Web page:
Courts Order Thai Military to Cease Labeling Transsexuals as Mentally Ill

by Thailand Lawyer on September 19, 2011

Thailand has gained the reputation for being a sort of Mecca of tolerance for the world’s LGTB community, especially for individuals who identify as being transgendered or transsexual. Yet certain Thai institutions and customs persist that continue to put the nation’s transgendered citizens at extreme risk for humiliation, threats, or abuse. Case in point: Thailand’s military, for which male to female transsexuals are conscripted under Thai law. Imagine: you are a young transsexual woman standing in the middle of a group of Thai men, ordered to strip for a medical checkup at a recruitment facility. Young men around you are stripping down to their under things, but you stand paralyzed with fear (only in 2007 was rape of transsexuals deemed an offense punishable by prison term in Thailand) and even more, with humiliation: you are being forced to strip in a public setting for a medical exam from which you will inevitably be disqualified due to your sexual identity. And until very recently, you would have left the recruitment quarters with a document stating that your transgendered identity qualified as an irreparable psychosis.

This past week, Thai Courts have ordered Thailand’s military to stop identifying transsexuals as being “permanently mentally ill”, eliminating a significant obstacle for members of Thailand’s transgendered community. As male-to-female transsexuals are still recognized as males under Thai law, and males are conscripted at age 18 into the Thai military, classifications of mental illness have previously negatively affected transsexuals when applying for jobs, as many workplaces ask that males include their transcription documents with their applications.

It’s worth noting that while this week’s ruling is indeed a positive development for Thailand’s transsexuals, the case indirectly highlights the deeper cultural values and legal definitions that bar the transgendered community in Thailand from attaining the basic rights afforded to their cisgendered peers Under Thai law, Thai transsexuals may not change their gender status after surgical procedures. Likewise, Thai law prohibits same-sex marriage, a widely supported attitude within Thai society as a whole. Thai transsexuals are therefore prevented from marrying individuals of the same sex as their “legal” gender, and transgender partners do not enjoy the same privileges as married couples, including the right to inherit property from a partner, or the right to obtain a marriage visa for a foreign partner.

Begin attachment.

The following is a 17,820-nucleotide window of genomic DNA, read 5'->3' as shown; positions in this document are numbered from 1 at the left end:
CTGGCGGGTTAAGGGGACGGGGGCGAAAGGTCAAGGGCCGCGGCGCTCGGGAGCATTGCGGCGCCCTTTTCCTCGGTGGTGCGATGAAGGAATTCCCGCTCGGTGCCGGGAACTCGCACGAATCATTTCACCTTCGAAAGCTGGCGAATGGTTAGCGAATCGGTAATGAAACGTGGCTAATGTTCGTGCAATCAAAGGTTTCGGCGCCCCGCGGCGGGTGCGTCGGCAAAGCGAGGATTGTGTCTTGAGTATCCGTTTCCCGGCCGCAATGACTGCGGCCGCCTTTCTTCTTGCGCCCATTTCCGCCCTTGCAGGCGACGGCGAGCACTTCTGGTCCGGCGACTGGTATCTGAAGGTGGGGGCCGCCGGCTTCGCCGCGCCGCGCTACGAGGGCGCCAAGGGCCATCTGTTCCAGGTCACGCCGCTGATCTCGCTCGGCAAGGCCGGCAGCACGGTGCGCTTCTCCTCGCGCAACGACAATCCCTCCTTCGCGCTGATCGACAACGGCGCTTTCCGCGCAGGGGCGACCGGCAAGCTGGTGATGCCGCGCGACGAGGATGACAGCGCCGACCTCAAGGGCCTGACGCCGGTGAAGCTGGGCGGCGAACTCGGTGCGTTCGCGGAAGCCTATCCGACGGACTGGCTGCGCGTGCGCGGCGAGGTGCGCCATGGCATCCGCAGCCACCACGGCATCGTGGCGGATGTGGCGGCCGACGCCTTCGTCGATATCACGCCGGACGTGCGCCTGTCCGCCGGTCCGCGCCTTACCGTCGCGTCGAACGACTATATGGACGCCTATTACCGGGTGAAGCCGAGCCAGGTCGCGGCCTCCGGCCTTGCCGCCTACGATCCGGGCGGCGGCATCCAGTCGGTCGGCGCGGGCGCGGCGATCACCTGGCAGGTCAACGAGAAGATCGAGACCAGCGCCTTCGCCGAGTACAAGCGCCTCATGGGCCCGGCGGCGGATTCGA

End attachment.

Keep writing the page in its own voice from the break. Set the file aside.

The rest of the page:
Even this latest positive development comes with significant caveats –the Central Administrative Court in Bangkok did not specify a new classification for Thai transsexuals within military documents, and the court did not prohibit the military from barring transsexuals from service. While Thailand offers transgendered individuals a culture that is significantly more accepting of alternative lifestyles than much of the rest of the world, Thailand is still an inherently very conservative country, and the nation’s deeply held social and cultural values will likely continue to make the path to transgendered rights a very rocky one.

{ 2 comments… read them below or add one }

Jamie September 29, 2011 at 16:39

Growing up in London in the early 70’s and from an Irish immigrant background I was well placed to see how Equality is a fluid process both sexually and culturally. With the Irish brought in to help rebuild after the war, while their skills were very much needed, there was still huge discrimination evident in (for example) housing, leading to ‘ghetto’ areas like Kilburn in London. A similar situation arose in 1972 after Idi Amin Forced families out of Kenya. Interesting to note that many of both these peoples want on to form major business and became major employers. There is a path that discrimination follows.

Parkpoom January 14, 2012 at 18:27

Thank you for your widely education viewpointed comment. As we know that the disclimination in Thailand has just started and still try to climb up to the in’tl standard. Anyway the fluid of itself is developed and can say that “not bad” arosen new original regulations.

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